There’s the mom who has nothing. Like literally nothing. She has only herself and her children. No support, no safe shelter, no car, no money, no job, no food, no knowledge of resources. But she still fights. There are times when a mother will have most of these, but the absence of even one takes a toll on our day to day operations. 

There’s the mom trying her best, but never moving forward. Giving 115 percent only to barely maintain. It takes so long for the work to pay off! I speak for myself, and maybe some of you, when I say single motherhood has caused me to pause and rewind more than I’ve wanted to. I’m so tired of starting over. On the contrary, it gives me a boost of energy. But still! It’s annoying. As I get older, I learn that life really is a marathon. My stepdad used to say, “If you get nervous, just slow down. If you get tired, just slow down.” He was teaching me to drive and referencing endurance during workouts, but I’ve applied it to many of life’s situations. 

There’s the prideful, struggling mom. The moment when Alex was sitting on the floor of the ferry station with her daughter, then Nate walked up, broke my heart. It moved me that she was still in good spirits, still trying to make sure her daughter had shelter (although not ideal to many), still trying to save face. Even when we’re down to literally nothing, we find a way to say, “I’m okay.” We’re hardly ever okay, but the strength it takes to even say that, and attempt to hide the struggle from your children, is immeasurable in my book. There have been times when I’ve had to pull myself out of a panic attack so I can pick my kids up from school. I could’ve asked someone else to do it so that I could finish freaking out, but that’s not the way single motherhood works. We try to save face because we’ve usually been struggling for so long, that by the time someone from the outside starts to notice, we can’t fathom answering the questions truthfully, nor do we care to discuss our reality. Yes, we have a lot of pride. We’re proud of ourselves, no matter how crazy we look because we’ve proved ourselves wrong and we’re stronger than we ever knew we could be.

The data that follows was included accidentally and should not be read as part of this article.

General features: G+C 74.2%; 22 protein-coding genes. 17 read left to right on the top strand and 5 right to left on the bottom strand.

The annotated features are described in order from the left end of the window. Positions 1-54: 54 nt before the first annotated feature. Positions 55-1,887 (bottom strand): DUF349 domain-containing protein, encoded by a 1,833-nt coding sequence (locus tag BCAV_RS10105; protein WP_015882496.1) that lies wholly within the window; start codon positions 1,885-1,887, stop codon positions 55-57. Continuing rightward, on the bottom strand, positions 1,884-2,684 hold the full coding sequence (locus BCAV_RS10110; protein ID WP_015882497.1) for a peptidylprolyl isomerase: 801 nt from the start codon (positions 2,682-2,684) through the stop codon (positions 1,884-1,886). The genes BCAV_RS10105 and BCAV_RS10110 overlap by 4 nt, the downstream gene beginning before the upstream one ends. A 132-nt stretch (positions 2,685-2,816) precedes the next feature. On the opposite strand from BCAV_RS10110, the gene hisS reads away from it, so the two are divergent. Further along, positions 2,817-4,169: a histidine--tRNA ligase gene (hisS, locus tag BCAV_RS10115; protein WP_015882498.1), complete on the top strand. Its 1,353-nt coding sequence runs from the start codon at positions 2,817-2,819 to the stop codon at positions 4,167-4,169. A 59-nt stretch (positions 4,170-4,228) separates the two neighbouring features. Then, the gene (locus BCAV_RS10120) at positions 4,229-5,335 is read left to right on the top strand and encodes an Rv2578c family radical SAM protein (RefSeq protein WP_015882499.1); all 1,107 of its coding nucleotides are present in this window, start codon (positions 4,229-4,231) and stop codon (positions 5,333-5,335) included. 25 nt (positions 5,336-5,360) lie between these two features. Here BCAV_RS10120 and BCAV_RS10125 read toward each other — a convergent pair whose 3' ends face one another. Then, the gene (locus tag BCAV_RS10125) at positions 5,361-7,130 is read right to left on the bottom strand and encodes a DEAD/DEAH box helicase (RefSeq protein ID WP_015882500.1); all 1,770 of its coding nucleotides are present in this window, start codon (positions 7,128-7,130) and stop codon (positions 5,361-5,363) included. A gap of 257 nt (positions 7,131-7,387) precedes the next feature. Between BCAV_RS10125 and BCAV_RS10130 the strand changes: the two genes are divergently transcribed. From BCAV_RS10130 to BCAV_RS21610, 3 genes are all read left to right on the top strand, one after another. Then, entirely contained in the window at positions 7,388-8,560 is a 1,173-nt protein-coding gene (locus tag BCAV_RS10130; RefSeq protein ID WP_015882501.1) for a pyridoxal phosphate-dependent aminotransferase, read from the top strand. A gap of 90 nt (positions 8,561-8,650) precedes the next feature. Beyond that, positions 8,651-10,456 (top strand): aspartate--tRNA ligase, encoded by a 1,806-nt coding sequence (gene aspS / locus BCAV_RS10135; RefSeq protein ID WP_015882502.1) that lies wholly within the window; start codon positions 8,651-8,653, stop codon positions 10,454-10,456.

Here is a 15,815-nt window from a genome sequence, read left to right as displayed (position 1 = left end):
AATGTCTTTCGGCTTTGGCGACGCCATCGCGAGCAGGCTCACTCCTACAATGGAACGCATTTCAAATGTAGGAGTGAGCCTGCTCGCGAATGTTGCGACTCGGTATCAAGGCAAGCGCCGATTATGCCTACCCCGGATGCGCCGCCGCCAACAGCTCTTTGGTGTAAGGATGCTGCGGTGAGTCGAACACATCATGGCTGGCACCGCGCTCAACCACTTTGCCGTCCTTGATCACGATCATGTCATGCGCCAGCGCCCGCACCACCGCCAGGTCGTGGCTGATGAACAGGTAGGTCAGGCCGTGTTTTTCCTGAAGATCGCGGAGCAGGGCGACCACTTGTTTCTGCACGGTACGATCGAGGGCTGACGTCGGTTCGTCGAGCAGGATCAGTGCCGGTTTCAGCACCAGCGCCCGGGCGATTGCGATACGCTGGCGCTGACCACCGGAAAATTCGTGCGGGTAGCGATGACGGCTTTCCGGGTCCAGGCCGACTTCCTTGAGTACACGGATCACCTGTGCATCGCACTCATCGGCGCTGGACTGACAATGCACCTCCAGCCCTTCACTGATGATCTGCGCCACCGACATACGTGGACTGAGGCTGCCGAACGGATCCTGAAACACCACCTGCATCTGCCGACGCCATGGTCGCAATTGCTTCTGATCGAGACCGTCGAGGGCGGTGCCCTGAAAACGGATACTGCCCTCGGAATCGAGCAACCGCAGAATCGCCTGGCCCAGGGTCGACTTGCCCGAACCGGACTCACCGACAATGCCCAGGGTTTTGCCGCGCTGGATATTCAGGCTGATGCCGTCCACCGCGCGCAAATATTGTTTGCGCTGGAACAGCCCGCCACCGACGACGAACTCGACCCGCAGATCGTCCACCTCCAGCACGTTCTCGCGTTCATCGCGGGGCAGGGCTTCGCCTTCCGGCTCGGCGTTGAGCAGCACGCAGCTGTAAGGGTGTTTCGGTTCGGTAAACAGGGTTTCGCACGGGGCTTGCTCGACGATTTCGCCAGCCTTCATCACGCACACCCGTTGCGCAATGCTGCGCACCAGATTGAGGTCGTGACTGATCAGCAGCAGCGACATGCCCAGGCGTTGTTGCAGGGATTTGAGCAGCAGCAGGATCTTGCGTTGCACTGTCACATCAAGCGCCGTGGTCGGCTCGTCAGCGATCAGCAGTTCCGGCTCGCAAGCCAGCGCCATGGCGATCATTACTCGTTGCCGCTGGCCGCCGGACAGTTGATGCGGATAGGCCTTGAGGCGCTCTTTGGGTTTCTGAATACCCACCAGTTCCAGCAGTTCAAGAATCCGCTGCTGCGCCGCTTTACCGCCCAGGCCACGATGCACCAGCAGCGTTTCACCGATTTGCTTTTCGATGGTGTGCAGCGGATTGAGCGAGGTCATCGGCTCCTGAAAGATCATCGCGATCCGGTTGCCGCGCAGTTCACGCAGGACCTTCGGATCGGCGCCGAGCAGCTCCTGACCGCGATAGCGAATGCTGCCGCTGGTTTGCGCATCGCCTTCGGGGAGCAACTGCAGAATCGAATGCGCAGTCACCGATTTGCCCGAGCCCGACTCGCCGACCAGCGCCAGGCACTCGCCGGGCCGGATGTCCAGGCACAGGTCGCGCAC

There’s the mom that says, “he’s very nice and he’s great with the kids, but I don’t like him like that.” Every sane mother desires a man that loves her children as his own and is active with them. Sometimes, he comes around and it works. Then the kids are blessed to have a positive male figure’s presence and, oftentimes, new experiences. The load is lightened, you get a moment to breathe. Other times, he comes around and although he’s great for the kids and it’s  uber convenient, he just doesn’t do it for mommy. It’s unfortunate, but single moms do actually have the right and deserve to deny a man that doesn’t  light her fire. It’s not fair to either party. In my eyes, if he’s not the right one, he’s a preview of what’s out there for you. It can be scary to walk away from, but I typically opt against taking the safe option anyway. This mom looks like a lunatic for walking away from such normalcy, but ultimately knows what she needs to do to be genuinely happy with a clear conscience.